Basics of surveying

Download Basics of surveying

Post on 21-Oct-2014

8.136 views

Category:

Technology

1 download

Embed Size (px)

DESCRIPTION

 

TRANSCRIPT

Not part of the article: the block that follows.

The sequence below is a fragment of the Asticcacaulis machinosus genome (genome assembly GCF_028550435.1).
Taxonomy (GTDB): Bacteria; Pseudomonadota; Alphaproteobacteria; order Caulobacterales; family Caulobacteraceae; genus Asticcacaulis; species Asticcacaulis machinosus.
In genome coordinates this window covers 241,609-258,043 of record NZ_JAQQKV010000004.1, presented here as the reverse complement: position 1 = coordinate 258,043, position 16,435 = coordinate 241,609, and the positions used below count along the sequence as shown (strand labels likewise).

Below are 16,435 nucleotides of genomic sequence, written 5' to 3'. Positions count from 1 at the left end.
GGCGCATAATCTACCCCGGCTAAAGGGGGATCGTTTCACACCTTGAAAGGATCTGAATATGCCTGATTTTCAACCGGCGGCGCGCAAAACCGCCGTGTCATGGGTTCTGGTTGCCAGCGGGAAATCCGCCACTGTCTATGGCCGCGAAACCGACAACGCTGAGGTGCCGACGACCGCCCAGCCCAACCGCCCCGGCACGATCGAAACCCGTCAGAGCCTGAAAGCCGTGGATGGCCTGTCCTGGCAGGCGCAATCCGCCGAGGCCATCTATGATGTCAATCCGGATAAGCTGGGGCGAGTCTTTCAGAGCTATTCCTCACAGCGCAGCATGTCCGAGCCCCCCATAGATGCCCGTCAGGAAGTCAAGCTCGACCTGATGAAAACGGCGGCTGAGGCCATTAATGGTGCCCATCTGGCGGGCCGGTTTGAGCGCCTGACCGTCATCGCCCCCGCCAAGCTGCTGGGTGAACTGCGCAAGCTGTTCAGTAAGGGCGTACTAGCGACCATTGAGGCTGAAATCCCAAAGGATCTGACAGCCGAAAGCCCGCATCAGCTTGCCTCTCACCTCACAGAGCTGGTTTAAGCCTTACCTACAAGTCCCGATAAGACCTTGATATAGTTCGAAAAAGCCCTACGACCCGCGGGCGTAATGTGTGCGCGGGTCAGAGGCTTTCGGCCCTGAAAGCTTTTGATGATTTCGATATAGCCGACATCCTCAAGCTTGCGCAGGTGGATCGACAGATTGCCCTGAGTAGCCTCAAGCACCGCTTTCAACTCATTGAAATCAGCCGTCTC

<p>basics_of_surveying.mdi</p> <p>SURE 110 - Fundamentals of Surveying</p> <p>Basics of Surveying 1</p> <p>BASICS OF SURVEYING</p> <p>Robert BurtchSurveying Engineering DepartmentFerris State University</p> <p>DEFINITION The art and science of making such </p> <p>measurements as are necessary to determine the relative position of points above, on, or beneath the surface of the earth, or to establish such points in a specified position</p> <p>Surveyor needs understanding of rigorous mathematical to analyze and </p> <p>adjust scientific principles underlying and </p> <p>affecting measurements</p> <p>SURE 110 - Fundamentals of Surveying</p> <p>Basics of Surveying 2</p> <p>BRANCHES OF SURVEYING</p> <p> Geodetic Surveying Branch of surveying </p> <p>in which account is taken of figure and size of earth</p> <p> Plane Surveying Branch of surveying </p> <p>in which the surface of the earth is considered a plane surface</p> <p>PHASES OF SURVEYING</p> <p> Field Work Data procurement phase</p> <p>Office Work data are Analyzed Reduced to useful form by mathematical </p> <p>calculations Adjusted Frequently converted to graphical mode of </p> <p>expression</p> <p>SURE 110 - Fundamentals of Surveying</p> <p>Basics of Surveying 3</p> <p>KINDS OF SURVEYSProperty surveys Determine boundary lines, location of </p> <p>property corners, acquisition of data to prepare land subdivisions</p> <p>Route surveys Designing and constructing engineering </p> <p>projects associated with transportation and communications</p> <p> Industrial surveys Surveys in aircraft and other industries </p> <p>where accurate dimensional layouts necessary</p> <p>KINDS OF SURVEYS Topographic surveys Collect field data to prepare topographic </p> <p>mapsHydrographic surveys Map shorelines of water bodies, chart </p> <p>bottom areas of streams, lakes, harbors, etc., measure flow of rivers, assess other issues related to navigation and water resources</p> <p>Aerial surveys (photogrammetry) Use photographs mounted in specially </p> <p>designed planes</p> <p>SURE 110 - Fundamentals of Surveying</p> <p>Basics of Surveying 4</p> <p>KINDS OF SURVEYSMine surveys Determine position of underground works </p> <p>and surface mines, fix position and direction of tunnels and shafts, define surface boundaries</p> <p>Construction surveys Performed during building of structure or </p> <p>project to fix elevations, horizontal position, and dimensions</p> <p>Control surveys Provide basic horizontal and vertical </p> <p>position data for engineering mission</p> <p>KINDS OF SURVEYS Final (As Built) survey Tie in features that have just been </p> <p>constructed to provide final record of construction and to check that construction has proceeded according to design plan</p> <p>SURE 110 - Fundamentals of Surveying</p> <p>Basics of Surveying 5</p> <p>BASIC SURVEY MEASUREMENTS: DEFINITIONS</p> <p>Direction of gravity used as reference direction Vertical means direction of gravity Horizontal means direction </p> <p>perpendicular to gravity</p> <p>SURVEY GEOGRAPHIC REFERENCE Latitude ()</p> <p> Lines run east-west parallel to equator</p> <p> Max angle 90 South latitudes </p> <p>negative Longitude ()</p> <p> Lines run north south, converge at poles</p> <p> 0 - Greenwich Measured east and </p> <p>west - 180 max angle West longitude </p> <p>negative</p> <p>SURE 110 - Fundamentals of Surveying</p> <p>Basics of Surveying 6</p> <p>DEFINITIONS Oblate Spheroid</p> <p> Ellipsoid of Revolution</p> <p> Solid obtained by rotating an ellipse on its shorter axis</p> <p> Idealized figure of earth</p> <p>DEFINITIONS Level surface (geoid) Continuous surface that is at all points </p> <p>perpendicular to the direction of gravity Can be thought of as the surface of large </p> <p>body of water at complete rest (unaffected by tides, etc.)</p> <p>Elevation Vertical distance above or below a given </p> <p>reference level surfaceDifference in elevation Vertical distance between two level </p> <p>surfaces containing the two points</p> <p>SURE 110 - Fundamentals of Surveying</p> <p>Basics of Surveying 7</p> <p>DEFINITIONS Vertical line</p> <p> Line following direction of gravity</p> <p> Vertical line passing through several different points on surface of earth do not intersect at a common point</p> <p> Vertical lines not necessarily normal to surface of the earth</p> <p> Deflection of vertical Angle between </p> <p>perpendicular to geoidand ellipsoid</p> <p>DEFINITIONSHorizontal line Line perpendicular to vertical line at a point</p> <p>Horizontal plane Plane perpendicular to vertical line at point Only 1 horizontal plane through a given </p> <p>pointVertical plane Plane containing vertical line at the point Infinite number of vertical planes as a </p> <p>given point</p> <p>SURE 110 - Fundamentals of Surveying</p> <p>Basics of Surveying 8</p> <p>DIRECTION Azimuth- clockwise </p> <p>angle from north to line</p> <p> Bearing angle measured from north or south to east or west</p> <p>ACCURACY &amp; PRECISION</p> <p> Accuracy closeness between measurement and true value</p> <p> Precision closeness to one another of a set of repeated observations</p> <p>SURE 110 - Fundamentals of Surveying</p> <p>Basics of Surveying 9</p> <p>ERRORS</p> <p>No measurement free of error (except counting)</p> <p>Mistakes or blunders Not really errors because they are usually </p> <p>so gross in magnitude Most common reason carelessness Must be discovered and eliminated</p> <p>ERRORSSystematic error Occur according to a system which can be </p> <p>expressed mathematically Magnitude and sign can be determined Follow definite pattern Can be caused by observer, instrument, </p> <p>environmentRandom error Error left after systematic error removed May tend to cancel themselves</p> <p>SURE 110 - Fundamentals of Surveying</p> <p>Basics of Surveying 10</p> <p>UNITS OF LENGTH</p> <p> Imperial units (feet) Usually </p> <p>subdivided into decimal units in surveying</p> <p> Use of inches</p> <p> SI units (meters) Le Systeme</p> <p>Internationale dUnites(International System of Units</p> <p> Normally subdivided into decimeter, centimeter, millimeter</p> <p>NORMAL PREFIXES FOR METER exa (E) 1018 peta (p) 1015 tera (t) 1012 giga (g) 109 mega (m) 106 kilo (k) 103 hecto (h) 102 deka (da) 101</p> <p> Ex: kilometer = 1,000m</p> <p> deci (d) 10-1 centi (c) 10-2 milli (m) 10-3 micro ()10-6 nana (n) 10-9 pico (p) 10-12 femto (f) 10-15 atto (a) 10-18</p> <p> Ex: millimeter = 0.001m</p> <p>SURE 110 - Fundamentals of Surveying</p> <p>Basics of Surveying 11</p> <p>METRIC SYSTEM</p> <p> 1791 French Academy of Sciences recommended metre to be 1/10,000,000th part of polar quadrant passing through Paris</p> <p> 1799 Academy of Sciences developed new standard Metre of the Archives made of platinum 1 meter in length</p> <p> 1999 General Conference of Weights and Measures adopts International Prototype Metre platinum &amp; iridium bar</p> <p>METRIC SYSTEM</p> <p> 1960 National Prototype Meter 1,650,763.73 wavelengths of Krypton 86 atom in a vacuum</p> <p> 1983 Conference Generale des Poids et Mesures redefined meter as length of the path traveled by light in a vacuum during a time interval of 1/299792458 of a second</p> <p>SURE 110 - Fundamentals of Surveying</p> <p>Basics of Surveying 12</p> <p>FEET-METER CONVERSION</p> <p>FEET-METER CONVERSION Ferdinand Hassler brought iron meter </p> <p>bar to U.S. in 1805 for work with Coast Survey</p> <p> 1866 Congress legalized use of metric system</p> <p> 1893 Mendenhall Order Superintendent of Weight &amp; Measures 1 meter = 39.37 inches (exact) 1 U.S. Yard = (3600/3927) meter (exact)</p> <p>SURE 110 - Fundamentals of Surveying</p> <p>Basics of Surveying 13</p> <p>FEET-METER CONVERSION 1959 U.S. &amp; U.K. agreed that Imperial </p> <p>units used in both countries should be the same Defined 1 Yard = 0.9144 metre (exact) 1 ft = 0.3048 m (exact) 1 inch = 25.4 mm (exact) Did not change relationship established by </p> <p>Congress kept for surveying and called U.S. Survey foot</p>